Council holds special meeting to discuss budget priorities
, , May 18, 2021
At the last city council meeting, Mayor Una Glass, who is also on the budget subcommittee, began a discussion on the topic of “Relaunching Sebastopol,” but that turned almost immediately into a request for guidance from the council as a whole about city priorities.
“This is just one of several issues that are outstanding, leading into our budget process, that I think are beyond the scope of being decisions for us to make as a budget subcommittee,” Glass said at the meeting.
She requested that the city council have a special meeting to discuss priorities before the budget subcommittee moved forward with the budget, which is due to be presented to the city council for approval in June.
The Budget Priority Meeting, which is scheduled for Wednesday, May 19 from 9:30 a.m. to noon on Zoom, was set up in response to her request.
A bit about the budget process
Each year, the city is required to adopt an annual budget. Here’s how that happens:
Each city department submits its proposed budget for the upcoming year to be reviewed by the budget subcommittee, which is made up of Mayor Glass, Councilmember Neysa Hinton, City Manager/Attorney Larry McLaughlin, Assistant City Manager/City Clerk Mary Gourley and Administrative Services Director Anna Kwong.
The budget subcommittee meets with all the department directors and goes over their budgets with them. It also meets with and examines the budgets of local nonprofits that have applied to receive community grants.
The review begins in March and ends when the budget is approved in June by the City Council.
Glass said if she had her druthers, the process would start in January and February with the kind of in-depth discussions about goals and priorities they will now try to shoehorn into the May 19 meeting.
When Glass got the proposed budget this year, she noticed that several things were missing—in part because of the uncertainty of the budget during COVID and in part because several things the city council expressed a desire to do simply didn’t get incorporated into the budget.
What they’re going to talk about at Wednesday’s meeting
New money coming in
Sebastopol expects to receive $1.4 million in COVID relief funds from the federal government, with half of that delivered in May 2021 and the other half coming next year in May 2022.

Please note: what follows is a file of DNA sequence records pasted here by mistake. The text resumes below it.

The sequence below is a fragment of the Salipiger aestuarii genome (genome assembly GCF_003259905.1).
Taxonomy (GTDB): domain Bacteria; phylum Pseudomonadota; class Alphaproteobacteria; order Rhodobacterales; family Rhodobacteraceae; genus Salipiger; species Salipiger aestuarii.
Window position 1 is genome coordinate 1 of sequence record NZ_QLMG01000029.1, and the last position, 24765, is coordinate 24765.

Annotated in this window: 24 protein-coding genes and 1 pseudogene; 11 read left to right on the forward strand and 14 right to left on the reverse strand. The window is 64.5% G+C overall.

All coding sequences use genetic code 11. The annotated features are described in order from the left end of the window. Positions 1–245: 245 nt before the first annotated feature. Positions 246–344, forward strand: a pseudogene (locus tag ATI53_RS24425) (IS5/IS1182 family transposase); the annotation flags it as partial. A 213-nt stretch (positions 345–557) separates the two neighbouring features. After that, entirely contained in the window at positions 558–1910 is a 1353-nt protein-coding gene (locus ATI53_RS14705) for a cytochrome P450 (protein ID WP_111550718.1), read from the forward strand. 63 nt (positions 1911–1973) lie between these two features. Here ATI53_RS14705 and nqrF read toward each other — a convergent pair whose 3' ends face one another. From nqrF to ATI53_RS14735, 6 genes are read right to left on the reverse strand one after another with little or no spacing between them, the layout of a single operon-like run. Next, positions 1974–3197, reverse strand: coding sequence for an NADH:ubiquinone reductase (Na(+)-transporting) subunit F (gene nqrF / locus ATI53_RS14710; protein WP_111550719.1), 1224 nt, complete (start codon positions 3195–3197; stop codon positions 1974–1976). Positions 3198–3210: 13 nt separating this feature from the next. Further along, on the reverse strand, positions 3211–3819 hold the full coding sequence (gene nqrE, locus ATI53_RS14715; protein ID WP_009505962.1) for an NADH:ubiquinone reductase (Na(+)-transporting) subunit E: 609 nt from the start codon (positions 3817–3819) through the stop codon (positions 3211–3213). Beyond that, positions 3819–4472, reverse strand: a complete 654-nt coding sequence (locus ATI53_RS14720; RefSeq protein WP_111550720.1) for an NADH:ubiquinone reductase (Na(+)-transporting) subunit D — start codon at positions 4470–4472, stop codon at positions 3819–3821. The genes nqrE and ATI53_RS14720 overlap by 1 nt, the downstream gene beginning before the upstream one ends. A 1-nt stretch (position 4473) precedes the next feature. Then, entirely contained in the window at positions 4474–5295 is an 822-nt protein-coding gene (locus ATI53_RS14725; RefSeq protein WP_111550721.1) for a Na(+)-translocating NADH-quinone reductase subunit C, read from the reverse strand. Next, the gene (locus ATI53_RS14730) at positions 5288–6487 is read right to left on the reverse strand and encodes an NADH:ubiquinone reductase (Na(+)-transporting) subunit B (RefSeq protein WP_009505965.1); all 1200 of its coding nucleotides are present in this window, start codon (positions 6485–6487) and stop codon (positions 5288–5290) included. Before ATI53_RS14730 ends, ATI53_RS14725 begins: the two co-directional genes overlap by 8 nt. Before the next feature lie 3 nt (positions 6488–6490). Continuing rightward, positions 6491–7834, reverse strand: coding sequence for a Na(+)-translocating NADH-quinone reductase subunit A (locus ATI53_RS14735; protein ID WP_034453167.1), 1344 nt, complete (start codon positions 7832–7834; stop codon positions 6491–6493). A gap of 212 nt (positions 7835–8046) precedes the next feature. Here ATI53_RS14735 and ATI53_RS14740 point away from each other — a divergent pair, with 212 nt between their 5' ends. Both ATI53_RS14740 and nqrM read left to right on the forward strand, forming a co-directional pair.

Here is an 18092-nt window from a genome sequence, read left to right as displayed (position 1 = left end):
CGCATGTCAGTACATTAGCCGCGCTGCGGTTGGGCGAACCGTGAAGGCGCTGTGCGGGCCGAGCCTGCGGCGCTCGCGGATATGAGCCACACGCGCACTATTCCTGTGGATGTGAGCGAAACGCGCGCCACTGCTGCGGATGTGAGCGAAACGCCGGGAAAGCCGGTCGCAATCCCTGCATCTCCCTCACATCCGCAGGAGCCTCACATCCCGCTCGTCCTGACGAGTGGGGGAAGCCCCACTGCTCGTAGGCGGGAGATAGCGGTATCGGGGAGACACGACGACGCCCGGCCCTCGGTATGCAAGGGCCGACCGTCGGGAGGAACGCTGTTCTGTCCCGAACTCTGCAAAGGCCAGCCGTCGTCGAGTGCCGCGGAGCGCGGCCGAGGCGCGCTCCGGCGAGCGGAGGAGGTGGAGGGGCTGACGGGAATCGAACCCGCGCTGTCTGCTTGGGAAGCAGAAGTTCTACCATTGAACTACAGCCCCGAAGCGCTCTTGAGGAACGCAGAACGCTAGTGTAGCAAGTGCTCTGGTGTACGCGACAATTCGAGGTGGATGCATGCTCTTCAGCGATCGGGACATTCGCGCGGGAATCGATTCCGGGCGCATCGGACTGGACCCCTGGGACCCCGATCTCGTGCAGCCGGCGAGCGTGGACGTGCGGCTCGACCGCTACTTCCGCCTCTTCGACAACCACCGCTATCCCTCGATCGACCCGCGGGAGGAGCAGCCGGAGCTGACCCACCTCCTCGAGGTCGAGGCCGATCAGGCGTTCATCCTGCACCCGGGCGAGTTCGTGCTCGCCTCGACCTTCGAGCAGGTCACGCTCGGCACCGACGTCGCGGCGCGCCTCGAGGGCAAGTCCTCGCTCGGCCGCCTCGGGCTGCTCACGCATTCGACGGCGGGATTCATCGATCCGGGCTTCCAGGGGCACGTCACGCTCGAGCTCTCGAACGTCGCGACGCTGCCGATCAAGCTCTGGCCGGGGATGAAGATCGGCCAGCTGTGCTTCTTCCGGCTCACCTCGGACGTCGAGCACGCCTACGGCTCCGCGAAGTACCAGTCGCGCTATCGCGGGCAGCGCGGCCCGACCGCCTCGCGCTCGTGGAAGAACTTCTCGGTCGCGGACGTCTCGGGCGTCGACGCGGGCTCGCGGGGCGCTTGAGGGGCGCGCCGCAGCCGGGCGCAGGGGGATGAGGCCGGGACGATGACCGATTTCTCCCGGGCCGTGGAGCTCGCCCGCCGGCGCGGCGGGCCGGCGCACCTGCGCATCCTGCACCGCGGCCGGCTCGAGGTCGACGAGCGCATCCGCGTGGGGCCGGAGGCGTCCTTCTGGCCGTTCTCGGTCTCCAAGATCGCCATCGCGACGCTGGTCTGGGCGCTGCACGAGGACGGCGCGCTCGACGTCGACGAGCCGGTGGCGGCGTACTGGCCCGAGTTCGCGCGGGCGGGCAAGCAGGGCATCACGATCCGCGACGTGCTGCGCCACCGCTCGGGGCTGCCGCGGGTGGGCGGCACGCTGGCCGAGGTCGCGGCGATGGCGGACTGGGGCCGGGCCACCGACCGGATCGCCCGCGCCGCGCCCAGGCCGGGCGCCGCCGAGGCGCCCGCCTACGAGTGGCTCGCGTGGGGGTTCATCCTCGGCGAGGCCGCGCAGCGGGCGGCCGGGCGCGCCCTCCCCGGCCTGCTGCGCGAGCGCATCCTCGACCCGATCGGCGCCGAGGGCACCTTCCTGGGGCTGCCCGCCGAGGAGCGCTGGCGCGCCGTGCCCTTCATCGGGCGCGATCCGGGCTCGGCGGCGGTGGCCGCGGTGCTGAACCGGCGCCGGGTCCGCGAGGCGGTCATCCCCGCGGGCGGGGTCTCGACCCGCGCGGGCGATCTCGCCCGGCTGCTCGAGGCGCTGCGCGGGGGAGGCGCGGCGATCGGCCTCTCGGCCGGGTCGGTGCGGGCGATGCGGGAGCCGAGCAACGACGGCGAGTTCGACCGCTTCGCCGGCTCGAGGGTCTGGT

The city will also be receiving $370,000 in Project Home Key funds from the state, funneled through the county’s Community Development Commission, in compensation for locating a homeless shelter—Elderberry Commons (the former Sebastopol Inn)—in Sebastopol. This is a one-time payment.
Glass is happy about the influx of new funds, of course, but cautions that these funds don’t come close to making up what the city has lost in revenue due to the financial downturn caused by COVID.
“I think we were down about $2 million in terms of revenue,” she said. “And we don’t really know what the next year’s going to look like.”
New items for the budget
The city’s staff report for the meeting lists the following items for discussion.
1) Discussion of how to “Relaunch Sebastopol” and how to fund that.
2) Discussion of how to use the $370,000 in funding from the County of Sonoma. Some options include:
- Working with local organizations to build relationships with homeless individuals, such as those living on Morris Street and elsewhere, to assist them in finding services, education and resources to help them become self-sufficient.
- Consideration of consulting with CAHOOTS (Crisis Assistance Helping Out On The Streets), a mobile crisis intervention team, designed as an alternative to police response for non-violent crises.
- Consideration of a pilot program for Downtown Streets Team, which is a work-experience program that provides volunteer opportunities for men and women experiencing homelessness.
- Discussion of safe overnight parking, to be located at church sites within Sebastopol, with intake and support services provided by a local organization such as West County Community Services.
3) Discussion of funding for community vitality consultant, CoMission.
4) Discussion of recommendations from the ad hoc committee that has been reviewing city policies on grants and sponsorships.
5) Discussion of funding related to fire and emergency services.
6) Discussion of any funding for the Climate Action Subcommittee.
7) Discussion of funding for consultants on municipal financial management, including revenue enhancements and management of capital assets and debt.
The mayor would prefer…
Asked to name her top three priorities for the meeting, Glass named these: discovering new ways to increase revenue for the town; investments in publicizing Sebastopol as a destination for Bay Area visitors as a way of helping local businesses; and homeless initiatives.
“My hope is that as a council we can expend some funds to make our asset management and debt more efficient and decide how we can move forward with producing more revenue, because that’s a really basic problem,” she said.
“We should also be investing in publicizing our town as a destination, doing whatever is needed to assist our businesses in getting back up and moving along with good revenue and sales.”
Finally, she said, “I want to identify what we’re going to do with the $370,000 we’re getting from the county in terms of both social service outreach and Cahoots-style initiatives that are going to cut down on petty crime and and make everybody feel more comfortable.”
Find links for the meeting here: